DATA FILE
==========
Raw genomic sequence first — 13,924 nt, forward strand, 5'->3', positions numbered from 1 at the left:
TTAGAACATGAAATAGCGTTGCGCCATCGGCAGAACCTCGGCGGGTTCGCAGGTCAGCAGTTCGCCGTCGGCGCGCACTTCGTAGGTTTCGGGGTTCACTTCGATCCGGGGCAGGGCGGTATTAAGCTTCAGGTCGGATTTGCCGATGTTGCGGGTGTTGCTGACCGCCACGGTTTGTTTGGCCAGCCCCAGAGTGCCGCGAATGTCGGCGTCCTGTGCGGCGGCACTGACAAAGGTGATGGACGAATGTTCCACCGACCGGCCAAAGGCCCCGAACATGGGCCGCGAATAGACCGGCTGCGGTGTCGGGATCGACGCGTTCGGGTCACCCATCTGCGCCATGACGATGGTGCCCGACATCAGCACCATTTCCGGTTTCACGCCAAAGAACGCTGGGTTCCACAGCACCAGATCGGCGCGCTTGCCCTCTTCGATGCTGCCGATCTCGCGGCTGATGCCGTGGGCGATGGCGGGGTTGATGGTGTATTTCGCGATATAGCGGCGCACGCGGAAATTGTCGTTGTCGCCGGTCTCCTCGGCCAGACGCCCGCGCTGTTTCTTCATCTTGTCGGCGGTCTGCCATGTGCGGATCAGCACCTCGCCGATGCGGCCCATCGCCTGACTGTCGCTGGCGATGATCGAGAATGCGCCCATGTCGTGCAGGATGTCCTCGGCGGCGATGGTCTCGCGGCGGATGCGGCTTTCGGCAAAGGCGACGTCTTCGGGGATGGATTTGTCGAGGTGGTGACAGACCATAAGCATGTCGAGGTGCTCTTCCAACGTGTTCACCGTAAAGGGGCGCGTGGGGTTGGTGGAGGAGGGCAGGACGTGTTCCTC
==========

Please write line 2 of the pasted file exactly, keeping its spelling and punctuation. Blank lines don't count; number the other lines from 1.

TTAGAACATGAAATAGCGTTGCGCCATCGGCAGAACCTCGGCGGGTTCGCAGGTCAGCAGTTCGCCGTCGGCGCGCACTTCGTAGGTTTCGGGGTTCACTTCGATCCGGGGCAGGGCGGTATTAAGCTTCAGGTCGGATTTGCCGATGTTGCGGGTGTTGCTGACCGCCACGGTTTGTTTGGCCAGCCCCAGAGTGCCGCGAATGTCGGCGTCCTGTGCGGCGGCACTGACAAAGGTGATGGACGAATGTTCCACCGACCGGCCAAAGGCCCCGAACATGGGCCGCGAATAGACCGGCTGCGGTGTCGGGATCGACGCGTTCGGGTCACCCATCTGCGCCATGACGATGGTGCCCGACATCAGCACCATTTCCGGTTTCACGCCAAAGAACGCTGGGTTCCACAGCACCAGATCGGCGCGCTTGCCCTCTTCGATGCTGCCGATCTCGCGGCTGATGCCGTGGGCGATGGCGGGGTTGATGGTGTATTTCGCGATATAGCGGCGCACGCGGAAATTGTCGTTGTCGCCGGTCTCCTCGGCCAGACGCCCGCGCTGTTTCTTCATCTTGTCGGCGGTCTGCCATGTGCGGATCAGCACCTCGCCGATGCGGCCCATCGCCTGACTGTCGCTGGCGATGATCGAGAATGCGCCCATGTCGTGCAGGATGTCCTCGGCGGCGATGGTCTCGCGGCGGATGCGGCTTTCGGCAAAGGCGACGTCTTCGGGGATGGATTTGTCGAGGTGGTGACAGACCATAAGCATGTCGAGGTGCTCTTCCAACGTGTTCACCGTAAAGGGGCGCGTGGGGTTGGTGGAGGAGGGCAGGACGTGTTCCTC